The number of migraine days in the last 4 weeks decrease significantly from 8.16 in the baseline period to 6.84 after 12 weeks, with an average reduction of 1.32 days (p = 0.036) (Fig. 2). The number of migraine attacks in the last 4 weeks decreased significantly from 5.33 in the baseline period to 3.94 after 12 weeks (p = 0.0002). The number of headache days in the last 4 weeks and the consumption of acute medicine also decreased significantly; however, there were no significant changes in the average headache severity (Table 3). The percentage of 50% responder who had at least 50% reduction of migraine days between baseline period and after 12 weeks was 19.3%, and the percentage of 30% responder was 28.9%. We compared the 23 subjects with chronic migraine (CM) and the 60 subjects with episodic migraine (EM), and the average number of migraine days, migraine attacks, all headache days, and acute medicine consumption days in the last 4 weeks were more reduced in the CM subjects than in the EM subjects, although not to a significant degree (Table 4). We also compared the efficacy of the treatment between 53 subjects taking prophylaxis and 30 subjects not taking it and between 6 subjects with medication overuse and 77 subjects without medication overuse, with no specific trends noted between the groups.
After 12 weeks of treatment, 65.6% of 96 subjects who answered the questionnaire were satisfied, and the reasons for satisfaction were improvement of headache in 44.8% and reduction in the consumption of acute medicine in 35.4%. Furthermore, 87.5% of the subjects used the device at night, and 97.9% reported that installing the electrodes was easy. Regarding whether or not they would purchase the device if it was available, 9.4% said they would ‘be sure to purchase’, and 26.0% would ‘probably purchase’. Of the 63 satisfied with this treatment, 52.4% were willing to purchase the device. Forty-seven subjects experienced headache while using the device, and 40.4% of them reported that the device was effective as an acute treatment.
In this study, we prospectively conducted an open-label trial on the safety and efficacy of STS using the Cefaly device for migraine prevention. This was the first such trial of this device in Asia.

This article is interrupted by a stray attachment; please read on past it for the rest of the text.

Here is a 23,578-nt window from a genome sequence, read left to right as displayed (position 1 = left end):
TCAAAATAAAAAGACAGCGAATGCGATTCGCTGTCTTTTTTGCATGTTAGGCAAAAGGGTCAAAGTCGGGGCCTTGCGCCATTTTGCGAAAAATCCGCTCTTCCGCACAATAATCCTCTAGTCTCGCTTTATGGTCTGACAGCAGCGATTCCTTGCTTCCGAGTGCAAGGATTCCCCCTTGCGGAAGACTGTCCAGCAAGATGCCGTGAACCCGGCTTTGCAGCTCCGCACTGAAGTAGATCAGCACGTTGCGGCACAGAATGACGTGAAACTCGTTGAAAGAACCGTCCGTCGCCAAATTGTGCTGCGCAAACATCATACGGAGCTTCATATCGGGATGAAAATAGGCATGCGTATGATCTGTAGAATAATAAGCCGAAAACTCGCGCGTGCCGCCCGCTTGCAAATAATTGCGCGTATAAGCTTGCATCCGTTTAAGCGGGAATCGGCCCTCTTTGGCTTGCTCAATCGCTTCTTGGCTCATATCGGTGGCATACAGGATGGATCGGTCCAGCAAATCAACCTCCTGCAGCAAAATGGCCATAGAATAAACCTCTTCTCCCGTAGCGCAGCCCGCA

In the post-marketing survey of 2313 Cefaly users in Europe, 99 (4.3%) reported AEs. The most frequently reported AEs were local pain/intolerance to paresthesia in 47 subjects (2.03%), followed by sleepiness/fatigue/insomnia in 19 subjects (0.82%) and headache in 12 subjects (0.52%). A transient local skin allergy was also reported in 2 subjects (0.09%); however, no severe AEs were reported4. In our case series, 7 subjects (7.0%) reported AEs, while local unpleasant feelings caused by stimulation and sleepiness/fatigue were the most frequent AEs (both n = 3, 3.0%); 1 subject (1.0%) experienced headache after the session. In a previous study, high-frequency neurostimulation using the device reportedly had a sedative effect in healthy volunteers9. This sedative effect might have caused sleepiness/fatigue in our subjects. On the other hand, some of our cases reported that their quality of sleep improved when the Cefaly device was used in the evening. In a population-based study in Korea, the prevalence of insufficient and poor-quality sleep among migraineurs was reported to be significantly higher in comparison to non-migraineurs10. It has also been suggested that insomnia may predispose individuals to migraine attacks, and play a role in migraine chronification11. In another study, behavioral treatment of comorbid insomnia in individuals with CM was reported to reduce headache frequency12. Based on these findings, the moderate sleepiness associated with the use of the Cefaly device might have a positive effect in the treatment of migraine. Unfortunately, we did not collect data on the sleeping patterns or medical comorbidities of the subjects, which is a weakness of the present study. In our study, 3 subjects (3.0%) dropped out due to AEs; however, there were no cases of skin allergy or severe AEs. The details of the AEs were similar to those reported in previous studies. As such, the Cefaly device is thought to be relatively safe for Japanese subjects.